I desire that you will forthwith proceed to the valuation of the timber upon the Estate at Finmere inclusive of the pollards which his L[ordship] lately purchased of Mr Bacon & we will take care to satisfye you for your trouble & shall be obliged for setting this affair behind us & by you’ll be a expeditious as may be and send the valuation as soon as finished. We are your humble servant.


Edward Bacon
London Nov 19th 1754

Tom Smith will show you the trees.


Pall Mall Dec 18 1754


I received by Mondays Post the inclosed in return to my desire of the Particulars. The Poplar Lime and Birch should be deducted out of this valuation as they can never be deem’d Timber; but I suppose you want to see the Particular valuation of each tree & the number of trees which I will endeavour to procure at the same time, as Mr Lidington has gone through this on our joint order, I should hope we may abide by it or refer the final settlement to either of the other Persons you have named, especially as I add that I did most certainly understand at the time of the Purchase that I should have a very advantageous Bargain of the Timber which I am now to pay for the full, I waited yesterday upon you to inform you of these matters and have nothing to add but sincere assurances of real esteem with which I am your most obedient servt The particulars of the Timber, Bark &C. upon Mr Bacons estate at Finmere as follows:

The Oak timber in Barnards Wood




Do to the Bark of Ditto at 4s 6d per pound



Do to the Ash & Elm in Ditto




The Oak Timber in the home wood and middle wood




Do to the Bark of Ditto at Do in the pound




Do the Ash & Elm in Ditto




The Oak Timber in the Grounds




Do to the Bark Do at Do per pound



Do to the Ash, Elm, Poplar & Limes & Birch in Do








June 27 1754

To Mr Bacon

approbation of Lydington and Howley


When Mr Upton has finished his valuation you will you say be so good as to send it to me, after which I will have it examined & if we cannot adjust matters otherwise I approve of Mr Hardy Lord Bathhursts Steward asserted by Mr Lydington finally to decide between Mr Lens’s valuation and Kings. In the mean time allow me to pay you the nine hundred pounds which King admits the timber to be worth, and I accordingly send you a draught for that sum upon Mr Lampbill. I should likewise begin to know whether a middle way between nine hundred pounds & twelve could settle the matter to your satisfaction without further trouble, in that case I will give you my answer in a week, if not as there is at present little or know probability of my giving the twelve, I should be obliged to you, if you would pledge to send me a sketch of instructions to be given to the two persons agreed upon that I may get information concerning the methods practiced in sales of this kind so that no difficulty or objection may remain. I shall with pleasure comply with your desire that the old woman should continue in the House till Michs, & shall probably employ Jones, for all [?] in Compts to you & the Ladies I am Sir Yr most Obet & most Humle Sevt.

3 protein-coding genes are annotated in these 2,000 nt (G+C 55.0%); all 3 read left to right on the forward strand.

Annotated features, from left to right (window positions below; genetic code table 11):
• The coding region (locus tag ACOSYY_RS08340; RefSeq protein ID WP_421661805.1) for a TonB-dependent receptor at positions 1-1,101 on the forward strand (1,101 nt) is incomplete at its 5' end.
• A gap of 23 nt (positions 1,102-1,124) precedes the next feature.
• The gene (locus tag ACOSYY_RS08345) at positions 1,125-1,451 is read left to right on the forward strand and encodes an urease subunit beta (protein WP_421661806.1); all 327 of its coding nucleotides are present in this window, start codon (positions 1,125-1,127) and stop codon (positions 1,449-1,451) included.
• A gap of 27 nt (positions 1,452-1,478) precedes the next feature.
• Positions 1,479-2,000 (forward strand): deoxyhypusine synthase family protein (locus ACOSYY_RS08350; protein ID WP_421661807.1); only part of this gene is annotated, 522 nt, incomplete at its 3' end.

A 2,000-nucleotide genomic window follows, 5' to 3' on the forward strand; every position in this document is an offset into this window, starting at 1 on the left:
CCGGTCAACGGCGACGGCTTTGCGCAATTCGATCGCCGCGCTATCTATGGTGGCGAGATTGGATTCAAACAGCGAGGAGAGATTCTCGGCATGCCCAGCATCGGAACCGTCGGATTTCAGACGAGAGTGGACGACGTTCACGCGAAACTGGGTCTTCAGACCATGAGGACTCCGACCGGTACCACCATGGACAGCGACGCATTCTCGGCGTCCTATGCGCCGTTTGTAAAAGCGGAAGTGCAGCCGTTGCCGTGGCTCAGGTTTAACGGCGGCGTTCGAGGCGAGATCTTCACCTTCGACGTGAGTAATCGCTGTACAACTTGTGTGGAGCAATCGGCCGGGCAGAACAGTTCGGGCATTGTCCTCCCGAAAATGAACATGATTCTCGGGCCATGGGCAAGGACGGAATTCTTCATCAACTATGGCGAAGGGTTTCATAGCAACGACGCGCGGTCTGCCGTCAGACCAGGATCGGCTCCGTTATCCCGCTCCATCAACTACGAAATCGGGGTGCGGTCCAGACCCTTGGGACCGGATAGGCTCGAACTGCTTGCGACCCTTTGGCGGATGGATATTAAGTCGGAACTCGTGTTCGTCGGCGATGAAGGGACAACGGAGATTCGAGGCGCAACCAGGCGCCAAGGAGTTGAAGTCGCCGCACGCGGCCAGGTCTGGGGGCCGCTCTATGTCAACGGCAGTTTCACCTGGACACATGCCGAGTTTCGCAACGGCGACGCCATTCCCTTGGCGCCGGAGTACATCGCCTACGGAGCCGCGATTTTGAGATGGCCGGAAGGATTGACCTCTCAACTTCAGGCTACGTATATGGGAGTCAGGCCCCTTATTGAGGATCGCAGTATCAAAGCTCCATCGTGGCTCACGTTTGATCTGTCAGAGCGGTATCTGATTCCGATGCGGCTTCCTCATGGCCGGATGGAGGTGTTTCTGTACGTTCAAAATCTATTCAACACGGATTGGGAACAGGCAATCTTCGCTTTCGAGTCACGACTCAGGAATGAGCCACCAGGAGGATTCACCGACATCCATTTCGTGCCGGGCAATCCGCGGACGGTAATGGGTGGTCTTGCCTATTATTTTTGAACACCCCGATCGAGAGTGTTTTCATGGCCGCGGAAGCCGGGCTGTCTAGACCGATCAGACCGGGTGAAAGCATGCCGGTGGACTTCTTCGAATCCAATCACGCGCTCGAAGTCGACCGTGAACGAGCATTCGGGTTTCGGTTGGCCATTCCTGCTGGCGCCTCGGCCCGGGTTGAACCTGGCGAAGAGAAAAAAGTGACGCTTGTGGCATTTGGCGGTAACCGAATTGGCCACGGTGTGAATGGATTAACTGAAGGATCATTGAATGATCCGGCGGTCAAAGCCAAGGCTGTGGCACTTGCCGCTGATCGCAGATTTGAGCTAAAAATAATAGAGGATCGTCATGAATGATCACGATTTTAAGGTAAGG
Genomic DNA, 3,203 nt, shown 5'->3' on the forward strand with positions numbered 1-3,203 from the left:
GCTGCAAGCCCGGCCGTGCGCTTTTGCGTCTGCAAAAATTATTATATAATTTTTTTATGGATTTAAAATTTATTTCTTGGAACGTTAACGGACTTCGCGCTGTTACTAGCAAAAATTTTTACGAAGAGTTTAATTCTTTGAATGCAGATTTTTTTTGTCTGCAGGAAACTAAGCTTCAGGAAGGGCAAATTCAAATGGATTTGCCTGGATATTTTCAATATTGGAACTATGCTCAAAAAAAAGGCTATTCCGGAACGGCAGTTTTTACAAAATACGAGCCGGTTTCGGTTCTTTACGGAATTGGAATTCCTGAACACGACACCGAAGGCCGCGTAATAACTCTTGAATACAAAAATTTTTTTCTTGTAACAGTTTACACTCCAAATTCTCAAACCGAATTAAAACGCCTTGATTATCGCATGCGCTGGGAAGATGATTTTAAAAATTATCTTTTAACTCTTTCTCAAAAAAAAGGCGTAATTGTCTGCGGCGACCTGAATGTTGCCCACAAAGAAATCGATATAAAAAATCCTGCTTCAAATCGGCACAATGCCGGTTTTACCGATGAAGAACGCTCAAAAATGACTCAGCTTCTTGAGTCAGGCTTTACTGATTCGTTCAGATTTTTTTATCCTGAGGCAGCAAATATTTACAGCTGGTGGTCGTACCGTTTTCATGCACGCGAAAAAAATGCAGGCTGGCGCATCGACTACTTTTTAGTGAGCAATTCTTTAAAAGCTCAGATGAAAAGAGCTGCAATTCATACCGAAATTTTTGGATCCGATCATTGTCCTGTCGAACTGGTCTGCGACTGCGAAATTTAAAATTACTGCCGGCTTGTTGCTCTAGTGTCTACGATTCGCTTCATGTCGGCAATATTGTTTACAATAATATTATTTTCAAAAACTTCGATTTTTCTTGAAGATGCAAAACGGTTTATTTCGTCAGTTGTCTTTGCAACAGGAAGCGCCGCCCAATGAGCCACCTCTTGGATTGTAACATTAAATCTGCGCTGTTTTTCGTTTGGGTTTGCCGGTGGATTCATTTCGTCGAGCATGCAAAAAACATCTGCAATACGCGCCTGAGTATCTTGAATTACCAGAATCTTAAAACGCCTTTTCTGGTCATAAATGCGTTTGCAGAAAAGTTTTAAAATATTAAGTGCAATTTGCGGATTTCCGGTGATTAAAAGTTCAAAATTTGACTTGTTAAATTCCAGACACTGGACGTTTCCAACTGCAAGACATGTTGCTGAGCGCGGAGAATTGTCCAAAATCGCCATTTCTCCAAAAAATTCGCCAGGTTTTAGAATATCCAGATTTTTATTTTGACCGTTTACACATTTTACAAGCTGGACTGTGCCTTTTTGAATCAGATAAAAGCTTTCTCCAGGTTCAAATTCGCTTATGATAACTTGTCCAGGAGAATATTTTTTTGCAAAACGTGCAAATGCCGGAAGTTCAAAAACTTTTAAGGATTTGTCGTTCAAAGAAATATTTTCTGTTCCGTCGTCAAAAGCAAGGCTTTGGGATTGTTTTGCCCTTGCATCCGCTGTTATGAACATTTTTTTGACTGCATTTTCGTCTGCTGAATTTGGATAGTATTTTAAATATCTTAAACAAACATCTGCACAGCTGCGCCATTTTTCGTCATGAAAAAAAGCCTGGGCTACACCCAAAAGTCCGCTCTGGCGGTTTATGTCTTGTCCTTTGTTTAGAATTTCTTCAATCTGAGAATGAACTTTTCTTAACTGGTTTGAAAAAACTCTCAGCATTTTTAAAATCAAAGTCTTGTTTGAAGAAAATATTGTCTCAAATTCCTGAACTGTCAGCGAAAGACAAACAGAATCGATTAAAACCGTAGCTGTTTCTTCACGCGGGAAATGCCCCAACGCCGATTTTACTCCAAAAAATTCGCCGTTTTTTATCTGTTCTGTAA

I was yesterday at Finmere where the great preparations were making for yr Sell. I enquired about the new stone you mention, the man told me there was only a few old steps & too Garden Gateways, I likewise found some leaden Garden ornaments intended for me which my people had reckon’d in their valuation of the House & (but of this you are a better judge than I and I shall do it as you please, I find a great part of the Avenue are limes.


March 10 1755


I am very willing to abide by the valuation Mr Lydington  has made, & when you reflect upon all that has pass’d betwixt us you will not I dare say insist upon my adding to it the poundage, which is due upon the cutting down & sale of the timber that I believe never been practiced in such an instance, at least when I sold my wood at Widmore upon a like valuation, I never so much as thought of that addition. Without entering at present into the precise intention of our employing Lydington, if you should determine contrary to my expectation not to settle this matter upon the footing he has left it, tho the difference is so trifling, now it may be referred to any gentleman to settle it betwixt us upon acquainting him with what has pass’d, & in whatever way it shall end, I am sure I shall have a much worse bargain of it than I expected, & you will please to consider that I have in all particulars paid to you the full & the alteration of the Stocks at present gives to you the very advantage, which you recognise from the addition of the 1st Kings valuation falls short of Lydingtons, & it never entered [?] his imagination then I was to pay the shilling in the pound. I am Sir.


[1] I.e. dottrel: a pollarded tree.
[2] The valuation is missing in both the memorandum and the copy.
[3] Bishop William Cleaver.
[4] George Grenville.
[5]  Parrott’s hand.
[6]  Address of letter in Holt’s hand.
[7] Buckinghamshire Militia.